18. The impact of text repetition on content and function words during reading: further evidence from eye movements.

    PubMed

    Chamberland, Cindy; Saint-Aubin, Jean; Légère, Marie-Andrée

    2013-06-01

    There is ample evidence that reading speed increases when participants read the same text more than once. However, less is known about the impact of text repetition as a function of word class. Some authors suggested that text repetition would mostly benefit content words with little or no effect on function words. In the present study, we examined the effect of multiple readings on the processing of content and function words. Participants were asked to read a short text two times in direct succession. Eye movement analyses revealed the typical multiple readings effect: Repetition decreased the time readers spent fixating words and the probability of fixating critical words. Most importantly, we found that the effect of multiple readings was of the same magnitude for content and function words, and for low- and high-frequency words. Such findings suggest that lexical variables have additive effects on eye movement measures in reading. PMID:22686151

  19. Topographic and spatial impacts of temperature inversions on air quality using mobile air pollution surveys.

    PubMed

    Wallace, Julie; Corr, Denis; Kanaroglou, Pavlos

    2010-10-01

    We investigated the spatial and topographic effects of temperature inversions on air quality in the industrial city of Hamilton, located at the western tip of Lake Ontario, Canada. The city is divided by a 90-m high topographic scarp, the Niagara Escarpment, and dissected by valleys which open towards Lake Ontario. Temperature inversions occur frequently in the cooler seasons, exacerbating the impact of emissions from industry and traffic. This study used pollution data gathered from mobile monitoring surveys conducted over a 3-year period, to investigate whether the effects of the inversions varied across the city. Temperature inversions were identified with vertical temperature data from a meteorological tower located within the study area. We divided the study area into an upper and lower zone separated by the Escarpment and further into six zones, based on location with respect to the Escarpment and industrial and residential areas, to explore variations across the city. The results identified clear differences in the responses of nitrogen dioxide (NO(2)) and fine particulate matter (PM2.5) to temperature inversions, based on the topographic and spatial criteria. We found that pollution levels increased as the inversion strengthened, in the lower city. However, the results also suggested that temperature inversions identified in the lower city were not necessarily experienced in the upper city with the same intensity. Further, pollution levels in the upper city appeared to decrease as the inversion deepened in the lower city, probably because of an associated change in prevailing wind direction and lower wind speeds, leading to decreased long-range transport of pollutants. PMID:20705328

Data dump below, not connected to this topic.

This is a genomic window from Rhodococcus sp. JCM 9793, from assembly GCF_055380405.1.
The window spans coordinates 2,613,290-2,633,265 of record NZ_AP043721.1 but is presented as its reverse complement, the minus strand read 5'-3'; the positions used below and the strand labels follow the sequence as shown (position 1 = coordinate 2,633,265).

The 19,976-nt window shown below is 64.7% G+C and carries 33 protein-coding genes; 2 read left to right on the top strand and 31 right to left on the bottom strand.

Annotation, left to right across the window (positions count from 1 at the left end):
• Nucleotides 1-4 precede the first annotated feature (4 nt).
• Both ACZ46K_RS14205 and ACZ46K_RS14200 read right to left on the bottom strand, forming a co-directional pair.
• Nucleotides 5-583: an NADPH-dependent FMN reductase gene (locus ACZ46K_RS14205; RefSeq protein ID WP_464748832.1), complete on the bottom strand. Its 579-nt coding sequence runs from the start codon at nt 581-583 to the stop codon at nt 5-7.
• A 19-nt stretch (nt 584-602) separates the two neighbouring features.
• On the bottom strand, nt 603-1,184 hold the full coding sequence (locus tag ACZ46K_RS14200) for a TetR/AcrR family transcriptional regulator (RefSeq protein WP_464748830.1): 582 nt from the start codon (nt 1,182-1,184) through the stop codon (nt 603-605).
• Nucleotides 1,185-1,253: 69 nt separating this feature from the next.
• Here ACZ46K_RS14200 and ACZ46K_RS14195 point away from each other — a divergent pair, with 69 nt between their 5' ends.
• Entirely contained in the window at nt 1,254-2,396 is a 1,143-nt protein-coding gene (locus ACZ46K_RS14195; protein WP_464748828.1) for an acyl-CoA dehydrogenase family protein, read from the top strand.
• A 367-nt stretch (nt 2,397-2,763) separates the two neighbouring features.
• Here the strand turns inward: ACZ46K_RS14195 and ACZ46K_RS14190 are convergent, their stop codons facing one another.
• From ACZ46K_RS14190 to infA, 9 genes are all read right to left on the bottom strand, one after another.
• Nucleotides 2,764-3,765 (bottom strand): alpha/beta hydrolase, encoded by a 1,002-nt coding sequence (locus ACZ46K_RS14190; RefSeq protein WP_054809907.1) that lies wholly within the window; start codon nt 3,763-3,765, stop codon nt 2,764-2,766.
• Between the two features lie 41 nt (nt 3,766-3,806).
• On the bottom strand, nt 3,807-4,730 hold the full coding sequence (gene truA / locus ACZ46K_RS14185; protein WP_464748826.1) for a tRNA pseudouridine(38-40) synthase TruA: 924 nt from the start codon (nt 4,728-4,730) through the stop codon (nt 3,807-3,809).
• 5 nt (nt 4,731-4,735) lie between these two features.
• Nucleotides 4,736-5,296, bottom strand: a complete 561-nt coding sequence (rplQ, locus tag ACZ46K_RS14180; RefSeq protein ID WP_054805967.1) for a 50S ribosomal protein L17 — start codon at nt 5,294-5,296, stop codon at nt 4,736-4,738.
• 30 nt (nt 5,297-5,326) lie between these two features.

20. The Impact of Modern Information and Communication Technologies on Social Movements

    ERIC Educational Resources Information Center

    Konieczny, Piotr

    2012-01-01

    Information and communication technologies (ICTs) have empowered non-state social actors, notably, social movements. They were quick to seize ICTs in the past (printing presses, television, fax machines), which was a major factor in their successes. Mass email campaigns, blogs, their audio- and video- variants (the podcasts and the videocasts),…

  1. 75 FR 61121 - Interstate Movement of Garbage From Hawaii; Withdrawal of Finding of No Significant Impact

    Federal Register 2010, 2011, 2012, 2013, 2014

    2010-10-04

    ... and animal pests and diseases. On January 19, 2010, we published in the Federal Register (75 FR 2845... (75 FR 29706, Docket No. APHIS-2006-0172) a notice announcing the availability of a final... Animal and Plant Health Inspection Service Interstate Movement of Garbage From Hawaii; Withdrawal...